LifeLabs signage is seen outside of one of the lab’s Toronto locations, Tuesday, Dec. 17, 2019. (Cole Burston/The Canadian Press)

LifeLabs signage is seen outside of one of the lab’s Toronto locations, Tuesday, Dec. 17, 2019. (Cole Burston/The Canadian Press)

LifeLabs facing proposed class action over data breach affecting up to 15M clients

LifeLabs said the data hack affected up to 15 million customers, almost all of them in Ontario and B.C.

A proposed class action lawsuit has been filed against medical services company LifeLabs over a data breach that allowed hackers to access the personal information of up to 15 million customers.

In an unproven statement of claim filed in Ontario Superior Court on Dec. 27, lawyers Peter Waldmann and Andrew Stein accuse LifeLabs of negligence, breach of contract and violating their customers’ confidence as well as privacy and consumer protection laws.

The statement of claim was filed on behalf of five named plaintiffs, including lead plaintiff Christopher Sparling, but seeks to represent all Canadians who used LifeLabs’ services, or else those who were told they were affected by the breach, if that information becomes available.

The plaintiffs allege LifeLabs “failed to implement adequate measures and controls to detect and respond swiftly to threats and risks to the Personal Information and health records of the class members,” in violation of the company’s own privacy policy.

In the court document, specific allegations include a failure to implement “any, or adequate, cyber-security measures,” neglecting to hire or train personnel responsible for network security management, storing personal information on unsecured network and servers, and failing to encrypt the data.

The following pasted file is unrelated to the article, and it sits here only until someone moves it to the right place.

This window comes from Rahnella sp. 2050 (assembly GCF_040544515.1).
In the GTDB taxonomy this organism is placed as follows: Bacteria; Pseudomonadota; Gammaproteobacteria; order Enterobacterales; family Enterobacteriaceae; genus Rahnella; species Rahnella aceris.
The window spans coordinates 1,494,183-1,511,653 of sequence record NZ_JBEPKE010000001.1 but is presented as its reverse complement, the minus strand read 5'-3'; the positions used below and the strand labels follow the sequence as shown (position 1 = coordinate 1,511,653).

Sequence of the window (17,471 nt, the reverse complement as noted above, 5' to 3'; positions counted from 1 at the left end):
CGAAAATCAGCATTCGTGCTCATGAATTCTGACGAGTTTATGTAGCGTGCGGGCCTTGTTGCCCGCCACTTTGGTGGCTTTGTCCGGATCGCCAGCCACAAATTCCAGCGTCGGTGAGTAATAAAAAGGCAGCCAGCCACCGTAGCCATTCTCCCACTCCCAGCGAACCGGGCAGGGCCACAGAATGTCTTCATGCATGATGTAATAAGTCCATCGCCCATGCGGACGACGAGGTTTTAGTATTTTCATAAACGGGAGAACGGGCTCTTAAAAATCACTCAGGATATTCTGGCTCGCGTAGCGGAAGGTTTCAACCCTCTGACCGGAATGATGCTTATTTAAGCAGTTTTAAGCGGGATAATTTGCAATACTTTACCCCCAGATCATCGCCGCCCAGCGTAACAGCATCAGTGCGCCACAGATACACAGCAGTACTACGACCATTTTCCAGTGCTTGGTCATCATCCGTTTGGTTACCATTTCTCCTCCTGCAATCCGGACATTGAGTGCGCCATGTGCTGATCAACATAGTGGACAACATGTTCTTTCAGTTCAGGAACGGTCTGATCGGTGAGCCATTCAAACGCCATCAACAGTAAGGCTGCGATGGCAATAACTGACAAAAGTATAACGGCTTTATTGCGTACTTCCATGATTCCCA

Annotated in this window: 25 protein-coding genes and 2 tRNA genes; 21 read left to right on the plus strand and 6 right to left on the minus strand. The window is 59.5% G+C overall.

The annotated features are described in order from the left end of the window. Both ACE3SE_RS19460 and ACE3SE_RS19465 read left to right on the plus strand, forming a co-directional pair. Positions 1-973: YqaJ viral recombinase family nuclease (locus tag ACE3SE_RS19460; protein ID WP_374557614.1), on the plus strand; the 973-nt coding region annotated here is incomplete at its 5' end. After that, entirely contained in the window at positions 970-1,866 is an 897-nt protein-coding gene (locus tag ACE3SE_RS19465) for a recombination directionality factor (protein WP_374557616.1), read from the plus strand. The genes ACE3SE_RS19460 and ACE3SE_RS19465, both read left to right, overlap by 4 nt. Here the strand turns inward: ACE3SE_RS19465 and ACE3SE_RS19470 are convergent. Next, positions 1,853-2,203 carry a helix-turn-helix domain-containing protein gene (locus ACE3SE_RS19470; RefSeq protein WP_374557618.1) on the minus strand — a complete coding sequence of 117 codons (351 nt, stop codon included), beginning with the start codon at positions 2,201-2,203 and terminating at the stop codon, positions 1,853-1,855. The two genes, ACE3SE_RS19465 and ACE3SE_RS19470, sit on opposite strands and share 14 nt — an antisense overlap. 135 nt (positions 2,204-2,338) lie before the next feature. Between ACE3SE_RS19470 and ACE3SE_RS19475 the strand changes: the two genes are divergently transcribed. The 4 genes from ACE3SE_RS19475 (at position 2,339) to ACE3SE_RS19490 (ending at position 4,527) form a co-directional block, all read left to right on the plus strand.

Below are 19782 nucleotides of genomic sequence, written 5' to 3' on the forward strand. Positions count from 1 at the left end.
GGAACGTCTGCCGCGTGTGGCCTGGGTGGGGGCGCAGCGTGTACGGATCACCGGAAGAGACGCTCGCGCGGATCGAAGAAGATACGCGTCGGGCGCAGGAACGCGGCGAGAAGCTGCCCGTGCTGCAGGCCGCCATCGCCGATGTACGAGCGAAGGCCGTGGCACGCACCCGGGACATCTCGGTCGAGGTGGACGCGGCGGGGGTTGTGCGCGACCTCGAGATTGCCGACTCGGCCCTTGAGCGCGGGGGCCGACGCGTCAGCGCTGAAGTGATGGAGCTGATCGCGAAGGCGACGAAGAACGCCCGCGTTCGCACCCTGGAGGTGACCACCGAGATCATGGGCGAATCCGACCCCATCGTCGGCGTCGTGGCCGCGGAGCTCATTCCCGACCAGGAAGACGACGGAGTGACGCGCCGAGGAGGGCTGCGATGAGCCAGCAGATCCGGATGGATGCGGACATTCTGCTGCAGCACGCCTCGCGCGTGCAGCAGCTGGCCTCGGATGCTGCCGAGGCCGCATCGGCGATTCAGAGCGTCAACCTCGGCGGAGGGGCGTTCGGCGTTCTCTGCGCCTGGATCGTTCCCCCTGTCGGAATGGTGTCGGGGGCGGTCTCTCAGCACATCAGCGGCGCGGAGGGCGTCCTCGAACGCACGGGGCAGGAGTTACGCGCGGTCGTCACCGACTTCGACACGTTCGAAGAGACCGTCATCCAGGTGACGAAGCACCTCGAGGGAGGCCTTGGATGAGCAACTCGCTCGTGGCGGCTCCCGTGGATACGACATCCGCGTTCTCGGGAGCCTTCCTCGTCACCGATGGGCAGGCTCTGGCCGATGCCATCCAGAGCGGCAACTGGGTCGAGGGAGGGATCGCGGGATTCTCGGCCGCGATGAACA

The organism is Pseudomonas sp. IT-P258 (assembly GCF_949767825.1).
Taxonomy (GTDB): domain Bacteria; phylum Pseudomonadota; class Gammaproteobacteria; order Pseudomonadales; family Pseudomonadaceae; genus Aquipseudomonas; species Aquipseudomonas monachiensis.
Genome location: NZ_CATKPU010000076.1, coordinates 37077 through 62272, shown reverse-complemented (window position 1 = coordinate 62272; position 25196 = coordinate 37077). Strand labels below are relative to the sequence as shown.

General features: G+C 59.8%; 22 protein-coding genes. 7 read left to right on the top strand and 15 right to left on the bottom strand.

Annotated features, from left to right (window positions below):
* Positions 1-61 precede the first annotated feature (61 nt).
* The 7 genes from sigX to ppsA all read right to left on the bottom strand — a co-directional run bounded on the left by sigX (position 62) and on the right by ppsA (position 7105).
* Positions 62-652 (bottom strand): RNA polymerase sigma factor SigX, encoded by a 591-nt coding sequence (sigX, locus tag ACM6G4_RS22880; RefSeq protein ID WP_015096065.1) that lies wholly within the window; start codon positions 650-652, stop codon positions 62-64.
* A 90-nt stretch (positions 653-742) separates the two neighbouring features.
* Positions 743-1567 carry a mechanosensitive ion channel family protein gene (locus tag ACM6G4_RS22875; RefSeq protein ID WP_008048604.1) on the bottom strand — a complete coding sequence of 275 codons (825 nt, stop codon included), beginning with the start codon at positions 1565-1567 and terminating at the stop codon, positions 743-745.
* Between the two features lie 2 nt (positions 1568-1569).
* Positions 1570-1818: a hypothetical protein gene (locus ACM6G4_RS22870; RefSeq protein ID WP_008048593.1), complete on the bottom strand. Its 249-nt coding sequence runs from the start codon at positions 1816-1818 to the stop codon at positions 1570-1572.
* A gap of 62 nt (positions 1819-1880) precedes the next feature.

LifeLabs has said the data hack affected up to 15 million customers, almost all of them in Ontario and British Columbia. The compromised database included health card numbers, names, email addresses, logins, passwords and dates of birth, but it was unclear how many files were accessed. The lab results of 85,000 customers in Ontario were also obtained by the hackers, the company said.

READ MORE: Hackers target LifeLabs medical database in B.C., Ontario

The class action, which has yet to be certified, asks for more than $1.13 billion in compensation for LifeLabs’ clients, who they say experienced repercussions including damage to their credit reputation, wasted time, and mental anguish.

“The Plaintiffs and the Class Members are therefore obliged to take all reasonable steps necessary to protect their information including hours of wasted time and inconvenience involved in applying for identity theft protection services, changing passwords, notifying financial institutions and applying for new social insurance numbers from Service Canada, as well as the humiliation and mental distress of having lab tests results released without their consent,” the statement of claim read.

The plaintiffs are also seeking additional punitive and moral damages.

LifeLabs chief executive Charles Brown apologized earlier this month for the breach, which led the company to pay a ransom to retrieve the data.

The company also assured the public that its consultants have seen no evidence that data from LifeLabs has been trafficked by criminal groups that are known to buy and sell such data over the internet.

The company did not immediately respond to a request for comment on Sunday.

The Canadian Press


Like us on Facebook and follow us on Twitter.

Just Posted

The river behind the ball field. (Tyson Whitney - North Island Gazette)
Pulled by the flow: river stirs up childhood memories

Gazette editor makes trek through Port Hardy wilderness to swim in the river